Isabel Avendano Hazbun has a practice driven by process. In her series Tare, Isabel draws from conceptually rich material, exploring notions of deconstruction and reassembly. Hand ripped, washed and reformed – these jewellery pieces show that same attention to detail for which she has quickly become known.
Working from her home in Coogee, Jennifer’s ceramics are designed to be both decorative and practical homewares. All are handmade, either slab built or formed on the wheel, using white earthenware clay.
Acclaimed internationally for innovative woven textiles, Jennifer uses a purpose-built digital hand-loom to create a broad range of woven textiles, for fashion, interior and sculptural work.
Jenny Newman is a Designer Maker working across both the fields of object and textile design. With an interest in Australian history, identity, culture and the environment, her work is often inspired by these themes.
Jessthechen creates a range of handmade products, all printed and handmade locally within her little home studio with materials sought and bought in Australia.
The Journal of Australian Ceramics, Australia’s most widely read tri-annual contemporary ceramics magazine, is a valuable resource for professional and amateur ceramicists, students, galleries, arts administrators, curators, buyers and passionate collectors.
Julie Pennington is a ceramicist based in Canberra, ACT. Her practice is primarily concerned with making porcelain objects, with a particular focus on the vessel as a starting point. Her technique of building with textured coils allows the form and the surface pattern to be created simultaneously, and to reveal the activity of making.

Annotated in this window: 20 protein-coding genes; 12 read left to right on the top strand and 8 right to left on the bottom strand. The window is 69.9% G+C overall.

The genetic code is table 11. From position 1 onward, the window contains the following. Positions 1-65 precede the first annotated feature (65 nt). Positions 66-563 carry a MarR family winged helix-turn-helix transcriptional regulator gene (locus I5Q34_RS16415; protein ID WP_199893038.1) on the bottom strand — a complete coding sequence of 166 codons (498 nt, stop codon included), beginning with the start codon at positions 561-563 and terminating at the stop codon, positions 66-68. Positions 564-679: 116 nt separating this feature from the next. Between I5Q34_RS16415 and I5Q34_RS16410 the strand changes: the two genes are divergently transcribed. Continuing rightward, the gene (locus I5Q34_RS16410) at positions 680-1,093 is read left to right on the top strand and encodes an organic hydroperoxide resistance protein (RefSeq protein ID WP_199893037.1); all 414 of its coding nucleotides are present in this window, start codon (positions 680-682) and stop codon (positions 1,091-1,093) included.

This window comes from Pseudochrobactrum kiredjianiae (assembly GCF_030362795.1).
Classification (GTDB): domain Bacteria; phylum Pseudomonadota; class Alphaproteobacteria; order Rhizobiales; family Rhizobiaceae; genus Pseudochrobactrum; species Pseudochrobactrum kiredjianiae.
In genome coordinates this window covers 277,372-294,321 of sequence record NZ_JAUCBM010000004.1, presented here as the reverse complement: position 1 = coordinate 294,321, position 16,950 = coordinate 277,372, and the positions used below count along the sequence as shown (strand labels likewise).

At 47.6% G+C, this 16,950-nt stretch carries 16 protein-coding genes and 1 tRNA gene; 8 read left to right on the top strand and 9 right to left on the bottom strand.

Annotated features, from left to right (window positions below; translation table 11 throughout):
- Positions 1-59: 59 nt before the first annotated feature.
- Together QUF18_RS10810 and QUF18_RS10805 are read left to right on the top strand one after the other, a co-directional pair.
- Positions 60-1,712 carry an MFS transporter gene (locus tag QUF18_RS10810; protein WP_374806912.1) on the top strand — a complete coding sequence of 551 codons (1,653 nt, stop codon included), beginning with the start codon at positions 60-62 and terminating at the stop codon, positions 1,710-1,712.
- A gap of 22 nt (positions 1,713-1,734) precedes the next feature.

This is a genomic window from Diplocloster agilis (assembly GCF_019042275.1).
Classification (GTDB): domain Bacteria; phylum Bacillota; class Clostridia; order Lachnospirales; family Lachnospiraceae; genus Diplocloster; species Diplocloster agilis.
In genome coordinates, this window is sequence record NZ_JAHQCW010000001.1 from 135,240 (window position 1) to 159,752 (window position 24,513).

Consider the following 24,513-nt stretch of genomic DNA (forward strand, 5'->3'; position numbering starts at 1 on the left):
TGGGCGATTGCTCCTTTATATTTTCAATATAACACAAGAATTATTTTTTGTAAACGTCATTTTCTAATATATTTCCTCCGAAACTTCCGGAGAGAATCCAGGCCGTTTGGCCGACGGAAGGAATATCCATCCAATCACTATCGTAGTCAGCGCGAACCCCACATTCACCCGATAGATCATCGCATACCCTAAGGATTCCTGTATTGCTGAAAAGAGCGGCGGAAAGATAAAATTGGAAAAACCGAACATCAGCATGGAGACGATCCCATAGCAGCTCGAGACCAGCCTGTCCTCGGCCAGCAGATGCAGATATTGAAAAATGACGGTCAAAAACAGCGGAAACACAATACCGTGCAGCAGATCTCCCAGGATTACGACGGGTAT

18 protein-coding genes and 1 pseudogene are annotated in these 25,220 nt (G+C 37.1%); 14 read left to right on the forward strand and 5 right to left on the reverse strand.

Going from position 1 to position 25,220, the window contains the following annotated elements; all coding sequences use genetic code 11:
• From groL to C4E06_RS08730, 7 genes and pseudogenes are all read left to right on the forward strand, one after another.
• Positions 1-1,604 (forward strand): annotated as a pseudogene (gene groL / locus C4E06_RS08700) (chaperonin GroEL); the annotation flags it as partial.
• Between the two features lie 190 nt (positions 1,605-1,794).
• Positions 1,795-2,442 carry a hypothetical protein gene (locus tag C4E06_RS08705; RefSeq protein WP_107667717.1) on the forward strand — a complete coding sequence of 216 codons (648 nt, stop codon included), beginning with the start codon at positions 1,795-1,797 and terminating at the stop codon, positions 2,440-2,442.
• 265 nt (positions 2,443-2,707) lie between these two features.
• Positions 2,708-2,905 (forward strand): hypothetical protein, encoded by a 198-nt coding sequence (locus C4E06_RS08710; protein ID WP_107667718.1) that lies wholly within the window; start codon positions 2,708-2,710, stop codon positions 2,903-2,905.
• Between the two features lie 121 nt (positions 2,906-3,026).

Born from a constant desire to create, Imby Langenbach’s bespoke bag collections exude classic charm, contrasted by unique shibori techniques that combine pops of colour with high quality materials suitable for daily demands.
Driven by her love of traditional metalworking processes, Kate Sale crafts her bright, bold and unique jewellery by hand, injecting colour and vibrancy into every piece. Kate’s work is created using recycled sterling silver, gold and copper with kiln fired glass enamel, and ‘cold’ ultraviolet set enamel. All jewellery is designed and made by Kate in her home studio in Sydney.
Contemporary jeweller Kath Inglis hand colours and carves PVC into ornate bracelets and earrings. Raised in Darwin, she now lives in the Adelaide Hills, where her studio is located in a nineteenth century stable.
Inspired by a medium which is expressive and exquisite; fragile and durable, Katherine tries – through the ritual and rhythm of wheel throwing – to create pieces that are simple, yet beautiful.